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NEWS | May 22, 2017

College student earns A in gunnery

By Sgt. Russell Toof 99th Regional Support Command

JOINT BASE MCGUIRE-DIX-LAKEHURST, N.J. – Wearing an improved outer tactical vest almost as big as she is, Spc. Allison Clevenger almost disappears into all the computers and equipment in the back of the Stryker M1135 Nuclear, Biological and Chemical Reconnaissance Vehicle that she rides in.

Listening intently to voice communication from the range tower and locked into a monitor just inches from her face, she seems at home despite being a five-hour car ride away from where she lives.

Clevenger is a chemical, biological, radiological and nuclear specialist with the U.S. Army Reserve’s 300th Chemical Company. The unit out of Morgantown, West Virginia, has been here at the base for the last several days completing live-fire qualifications with a M2 .50 caliber machine gun. The exercise at JBMDL is an extension of the recently concluded Cold Steel, which took place at Fort McCoy, Wisconsin in April.

Clevenger, a full-time college student studying psychology at West Virginia University, lights up and laughs when asked about picking her military occupational specialty.

“I picked the MOS because my recruiter showed me a video and it looked really interesting,” she said.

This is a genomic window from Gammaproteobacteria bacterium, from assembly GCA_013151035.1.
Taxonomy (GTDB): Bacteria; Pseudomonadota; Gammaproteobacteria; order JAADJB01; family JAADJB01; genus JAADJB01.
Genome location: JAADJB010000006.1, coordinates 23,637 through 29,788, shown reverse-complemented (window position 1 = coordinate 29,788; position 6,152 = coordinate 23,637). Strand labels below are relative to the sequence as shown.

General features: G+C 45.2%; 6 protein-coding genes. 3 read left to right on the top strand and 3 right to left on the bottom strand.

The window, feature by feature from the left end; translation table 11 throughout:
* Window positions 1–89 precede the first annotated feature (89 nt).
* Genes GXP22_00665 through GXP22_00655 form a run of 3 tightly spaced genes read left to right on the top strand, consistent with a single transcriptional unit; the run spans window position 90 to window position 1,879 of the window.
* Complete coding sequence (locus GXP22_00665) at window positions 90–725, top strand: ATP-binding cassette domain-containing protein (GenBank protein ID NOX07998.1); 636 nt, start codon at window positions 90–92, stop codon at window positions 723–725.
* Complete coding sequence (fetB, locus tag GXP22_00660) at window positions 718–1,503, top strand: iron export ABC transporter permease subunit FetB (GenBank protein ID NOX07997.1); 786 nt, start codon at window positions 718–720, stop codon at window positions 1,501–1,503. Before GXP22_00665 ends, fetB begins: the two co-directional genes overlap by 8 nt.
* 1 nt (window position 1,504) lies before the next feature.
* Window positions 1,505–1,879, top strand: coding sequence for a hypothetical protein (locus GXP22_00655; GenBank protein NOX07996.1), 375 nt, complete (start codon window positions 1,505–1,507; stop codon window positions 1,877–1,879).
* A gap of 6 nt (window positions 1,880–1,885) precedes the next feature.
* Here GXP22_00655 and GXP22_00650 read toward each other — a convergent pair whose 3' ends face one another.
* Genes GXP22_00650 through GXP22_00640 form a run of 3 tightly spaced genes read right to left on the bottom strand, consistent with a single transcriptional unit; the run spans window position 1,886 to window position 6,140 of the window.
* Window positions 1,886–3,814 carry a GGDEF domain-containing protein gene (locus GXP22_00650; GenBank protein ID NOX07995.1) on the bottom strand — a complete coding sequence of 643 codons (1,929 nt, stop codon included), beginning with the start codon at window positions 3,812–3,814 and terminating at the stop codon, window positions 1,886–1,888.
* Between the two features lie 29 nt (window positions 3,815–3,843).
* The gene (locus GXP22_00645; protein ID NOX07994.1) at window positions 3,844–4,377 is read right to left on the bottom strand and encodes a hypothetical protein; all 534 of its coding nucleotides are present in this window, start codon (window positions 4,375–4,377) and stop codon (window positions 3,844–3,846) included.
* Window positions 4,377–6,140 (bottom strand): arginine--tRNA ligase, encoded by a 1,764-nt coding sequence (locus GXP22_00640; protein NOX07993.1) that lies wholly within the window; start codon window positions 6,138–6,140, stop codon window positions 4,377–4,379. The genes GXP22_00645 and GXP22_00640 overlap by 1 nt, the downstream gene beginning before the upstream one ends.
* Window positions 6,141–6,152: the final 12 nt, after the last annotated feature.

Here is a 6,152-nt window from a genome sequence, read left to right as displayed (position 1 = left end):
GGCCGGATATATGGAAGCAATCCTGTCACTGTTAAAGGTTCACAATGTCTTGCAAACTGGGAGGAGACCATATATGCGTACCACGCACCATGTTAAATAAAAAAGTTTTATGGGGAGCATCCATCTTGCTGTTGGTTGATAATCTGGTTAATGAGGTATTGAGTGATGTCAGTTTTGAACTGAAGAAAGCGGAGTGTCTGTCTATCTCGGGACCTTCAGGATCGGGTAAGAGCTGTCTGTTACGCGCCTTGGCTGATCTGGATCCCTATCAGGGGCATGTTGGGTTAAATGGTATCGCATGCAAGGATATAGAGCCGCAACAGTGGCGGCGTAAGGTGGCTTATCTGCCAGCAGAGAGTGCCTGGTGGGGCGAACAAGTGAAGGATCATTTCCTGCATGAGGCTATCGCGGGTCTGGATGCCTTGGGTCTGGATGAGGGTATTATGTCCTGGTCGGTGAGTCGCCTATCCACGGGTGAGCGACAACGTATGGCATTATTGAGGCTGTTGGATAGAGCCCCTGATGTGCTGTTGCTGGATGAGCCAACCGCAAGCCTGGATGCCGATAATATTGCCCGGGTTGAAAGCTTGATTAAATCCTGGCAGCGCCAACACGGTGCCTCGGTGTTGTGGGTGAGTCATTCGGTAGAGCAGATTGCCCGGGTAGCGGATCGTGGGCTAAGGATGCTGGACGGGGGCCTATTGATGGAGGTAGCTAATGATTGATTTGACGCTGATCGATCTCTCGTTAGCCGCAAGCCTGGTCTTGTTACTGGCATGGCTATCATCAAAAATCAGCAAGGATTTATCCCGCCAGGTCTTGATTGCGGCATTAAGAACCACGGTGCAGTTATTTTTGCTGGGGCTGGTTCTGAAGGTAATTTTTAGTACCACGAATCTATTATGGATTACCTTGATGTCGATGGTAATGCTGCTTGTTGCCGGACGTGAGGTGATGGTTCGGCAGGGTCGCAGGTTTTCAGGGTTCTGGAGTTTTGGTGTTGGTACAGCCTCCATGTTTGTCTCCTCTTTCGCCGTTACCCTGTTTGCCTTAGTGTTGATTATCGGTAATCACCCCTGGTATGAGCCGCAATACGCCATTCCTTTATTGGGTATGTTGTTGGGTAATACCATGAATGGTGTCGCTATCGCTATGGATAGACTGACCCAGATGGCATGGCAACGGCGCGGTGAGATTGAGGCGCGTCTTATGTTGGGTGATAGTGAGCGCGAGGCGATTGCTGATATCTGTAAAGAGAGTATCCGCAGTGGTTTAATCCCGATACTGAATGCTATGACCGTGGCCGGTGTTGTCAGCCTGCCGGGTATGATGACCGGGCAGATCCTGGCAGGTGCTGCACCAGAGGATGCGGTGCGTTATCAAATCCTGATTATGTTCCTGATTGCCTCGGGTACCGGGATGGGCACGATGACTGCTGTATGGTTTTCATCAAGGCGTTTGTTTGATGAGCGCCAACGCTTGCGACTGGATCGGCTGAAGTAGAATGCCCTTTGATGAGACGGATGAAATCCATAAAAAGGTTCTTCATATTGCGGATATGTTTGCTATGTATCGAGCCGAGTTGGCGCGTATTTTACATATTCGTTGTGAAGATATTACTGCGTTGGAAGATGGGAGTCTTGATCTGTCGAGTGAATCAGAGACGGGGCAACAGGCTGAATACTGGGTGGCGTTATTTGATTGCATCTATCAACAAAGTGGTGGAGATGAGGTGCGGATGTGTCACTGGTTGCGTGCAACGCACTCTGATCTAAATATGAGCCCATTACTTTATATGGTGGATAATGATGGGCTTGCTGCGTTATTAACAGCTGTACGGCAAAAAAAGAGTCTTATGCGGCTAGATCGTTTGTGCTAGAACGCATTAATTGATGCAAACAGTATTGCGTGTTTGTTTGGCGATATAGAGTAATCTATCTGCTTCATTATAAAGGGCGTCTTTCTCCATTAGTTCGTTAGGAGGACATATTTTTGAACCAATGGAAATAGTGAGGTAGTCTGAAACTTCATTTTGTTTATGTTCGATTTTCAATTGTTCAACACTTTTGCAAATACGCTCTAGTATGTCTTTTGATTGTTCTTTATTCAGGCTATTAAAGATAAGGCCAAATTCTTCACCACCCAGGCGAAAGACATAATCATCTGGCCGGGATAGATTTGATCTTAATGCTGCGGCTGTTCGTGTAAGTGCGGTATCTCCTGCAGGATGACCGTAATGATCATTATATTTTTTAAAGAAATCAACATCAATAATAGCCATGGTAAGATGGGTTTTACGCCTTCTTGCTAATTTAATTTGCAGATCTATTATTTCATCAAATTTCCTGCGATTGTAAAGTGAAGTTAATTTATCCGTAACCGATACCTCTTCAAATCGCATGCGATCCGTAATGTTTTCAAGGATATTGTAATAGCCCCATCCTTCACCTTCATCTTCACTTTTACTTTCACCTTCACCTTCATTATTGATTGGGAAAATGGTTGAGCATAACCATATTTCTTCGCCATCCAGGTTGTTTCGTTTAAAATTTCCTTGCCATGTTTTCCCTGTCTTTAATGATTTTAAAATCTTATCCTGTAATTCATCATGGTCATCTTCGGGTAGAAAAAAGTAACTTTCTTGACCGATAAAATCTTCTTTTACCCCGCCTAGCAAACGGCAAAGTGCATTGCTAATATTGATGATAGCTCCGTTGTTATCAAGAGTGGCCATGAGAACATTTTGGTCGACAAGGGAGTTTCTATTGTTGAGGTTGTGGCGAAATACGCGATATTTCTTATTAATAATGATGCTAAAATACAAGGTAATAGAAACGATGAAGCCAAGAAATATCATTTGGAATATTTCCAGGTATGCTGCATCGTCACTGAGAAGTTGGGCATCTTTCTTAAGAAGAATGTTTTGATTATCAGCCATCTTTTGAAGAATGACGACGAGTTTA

She hopes to get a job with the U.S. Department Of Veteran Affairs following graduation.

“Anything to do with helping Soldiers,” she said of her anticipated career.

For now, Clevenger goes about diligently doing her job in the Army Reserve. On the crew of three, she works as the assistant surveyor.

“Every time we drop a marker, anytime that we’d hit contamination, it would all get logged, and that’s what the assistant surveyor does,” she explained about her military job.

Chemical, biological, radiological and nuclear specialists are primarily responsible for defending the country against the threat of CBRN weapons and weapons of mass destruction. Some of the skills taught are preparation for CBRN defense actions and procedures, wear and use of protective equipment, hazardous material certification and exposure to toxic agents while wearing CBRN protective equipment.